Medical Center, College of Medicine advancing despite tough economy

Hershey, Pa – Penn State College of Medicine remains a medical school of choice for future physicians and the University's teaching hospital, Penn State Milton S. Hershey Medical Center, is meeting its budget through the first eight months of the current fiscal year despite a tumultuous economic climate. The news highlighted a presentation to University Trustees today (March 20) by Dr. Harold L. Paz, chief executive officer of Penn State Hershey Medical Center, Penn State's senior vice president for health affairs and dean of the College of Medicine.
    
Dr. Paz, who next month marks his third anniversary as leader of Penn State's medical school, university hospital and health system, touted a record number of medical school applicants, increased collaboration with other Pennsylvania health care providers and steady progress toward established strategic priorities in his presentation to the Board of Trustees on Friday.
    
"College of Medicine applications continue to increase, the quality of our applicants is strong, and our students continue to out-perform national benchmarks," said Paz.

Medical school applications, which exceed 7,000 applicants for just 145 available slots, are up another 2.25 percent this year. More significant is the increased College of Medicine "yield rate"— the percent of students who choose to accept a medical school's offer of admission — which has increased from 30 percent to 35 percent this year.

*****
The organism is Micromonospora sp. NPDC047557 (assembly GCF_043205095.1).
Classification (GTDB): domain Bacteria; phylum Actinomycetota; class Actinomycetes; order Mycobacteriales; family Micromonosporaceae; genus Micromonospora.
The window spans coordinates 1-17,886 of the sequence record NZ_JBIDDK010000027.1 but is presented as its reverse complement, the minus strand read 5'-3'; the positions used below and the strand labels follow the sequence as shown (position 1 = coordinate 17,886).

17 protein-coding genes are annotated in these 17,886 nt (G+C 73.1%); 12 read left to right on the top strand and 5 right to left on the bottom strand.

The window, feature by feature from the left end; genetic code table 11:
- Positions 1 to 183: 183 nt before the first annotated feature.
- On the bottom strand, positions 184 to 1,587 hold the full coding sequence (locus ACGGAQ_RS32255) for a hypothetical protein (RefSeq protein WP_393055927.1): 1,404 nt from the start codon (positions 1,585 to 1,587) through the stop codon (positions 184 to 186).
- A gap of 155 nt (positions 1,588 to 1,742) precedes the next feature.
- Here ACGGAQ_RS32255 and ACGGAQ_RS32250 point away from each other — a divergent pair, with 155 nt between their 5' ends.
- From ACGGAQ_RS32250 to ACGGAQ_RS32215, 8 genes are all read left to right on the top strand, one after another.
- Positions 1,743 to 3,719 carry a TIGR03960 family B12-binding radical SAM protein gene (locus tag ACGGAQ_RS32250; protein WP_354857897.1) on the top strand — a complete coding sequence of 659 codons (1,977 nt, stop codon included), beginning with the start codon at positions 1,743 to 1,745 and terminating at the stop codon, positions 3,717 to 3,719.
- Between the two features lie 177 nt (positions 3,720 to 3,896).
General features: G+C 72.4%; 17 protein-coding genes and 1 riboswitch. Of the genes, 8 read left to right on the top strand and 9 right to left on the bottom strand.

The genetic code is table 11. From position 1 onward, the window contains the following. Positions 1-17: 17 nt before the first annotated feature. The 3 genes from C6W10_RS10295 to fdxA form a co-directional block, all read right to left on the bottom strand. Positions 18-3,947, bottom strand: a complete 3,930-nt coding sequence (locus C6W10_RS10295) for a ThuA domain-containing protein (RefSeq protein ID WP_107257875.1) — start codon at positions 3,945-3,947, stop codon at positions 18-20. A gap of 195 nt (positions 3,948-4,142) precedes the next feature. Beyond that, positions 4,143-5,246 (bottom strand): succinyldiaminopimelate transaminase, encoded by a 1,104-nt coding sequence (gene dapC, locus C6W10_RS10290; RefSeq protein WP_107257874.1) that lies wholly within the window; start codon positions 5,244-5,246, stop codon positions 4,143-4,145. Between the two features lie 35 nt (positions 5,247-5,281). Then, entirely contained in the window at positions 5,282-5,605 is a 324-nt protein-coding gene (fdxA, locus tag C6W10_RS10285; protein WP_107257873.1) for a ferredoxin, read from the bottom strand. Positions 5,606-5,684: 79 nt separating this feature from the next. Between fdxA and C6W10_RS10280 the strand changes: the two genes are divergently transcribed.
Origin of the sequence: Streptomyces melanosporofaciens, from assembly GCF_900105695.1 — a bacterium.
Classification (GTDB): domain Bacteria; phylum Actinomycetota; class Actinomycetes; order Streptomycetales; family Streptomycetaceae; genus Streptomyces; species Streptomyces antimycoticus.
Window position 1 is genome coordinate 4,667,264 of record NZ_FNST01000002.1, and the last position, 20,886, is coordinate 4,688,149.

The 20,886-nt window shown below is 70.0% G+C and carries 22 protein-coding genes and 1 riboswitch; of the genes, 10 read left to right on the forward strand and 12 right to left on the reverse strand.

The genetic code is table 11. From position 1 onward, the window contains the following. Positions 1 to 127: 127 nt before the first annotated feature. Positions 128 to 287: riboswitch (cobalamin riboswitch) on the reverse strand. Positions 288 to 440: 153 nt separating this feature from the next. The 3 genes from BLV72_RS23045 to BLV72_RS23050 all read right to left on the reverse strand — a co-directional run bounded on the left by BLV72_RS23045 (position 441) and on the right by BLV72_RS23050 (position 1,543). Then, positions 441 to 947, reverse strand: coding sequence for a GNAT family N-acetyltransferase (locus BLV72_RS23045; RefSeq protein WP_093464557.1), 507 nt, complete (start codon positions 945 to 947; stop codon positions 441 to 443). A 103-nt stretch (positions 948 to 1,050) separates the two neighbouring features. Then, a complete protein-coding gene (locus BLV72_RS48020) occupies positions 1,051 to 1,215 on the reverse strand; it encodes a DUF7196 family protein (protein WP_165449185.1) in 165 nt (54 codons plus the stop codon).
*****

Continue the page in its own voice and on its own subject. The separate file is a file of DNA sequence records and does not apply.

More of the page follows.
"We are competing with more than 100 medical schools nationwide, as well as many international schools of medicine, for the best and brightest students. Many of these students receive multiple offers of acceptance to medical schools," Paz explained. "To have more than one-third of these students choose Penn State over other medical schools speaks volumes about the quality of our faculty and our educational programs."

Paz also noted that for the second year in a row, Penn State medical students averaged a score of 98 percent on Step One of their United States Medical Licensure Exams (USMLE), well above the national average of 93 percent.

On Thursday, the medical center learned that 100 percent of its first-year categorical resident positions had been filled through the National Residency Match Program (NRMP). The NRMP is the 57-year-old program that matches approximately 16,000 U.S. medical students with accredited residency programs across the United States. It marks the first time in more than two decades that the medical center enjoyed a 100 percent fill rate of its residency programs during match week, when the initial NRMP results are released.

Paz also acknowledged the community service commitment of College of Medicine students both at home and abroad. He highlighted student participation in global medical missions to medically underserved locations such as Honduras and Ecuador, as well as the local student-run Lion Care clinic, which provides free care to the homeless at the Bethesda Mission in Harrisburg.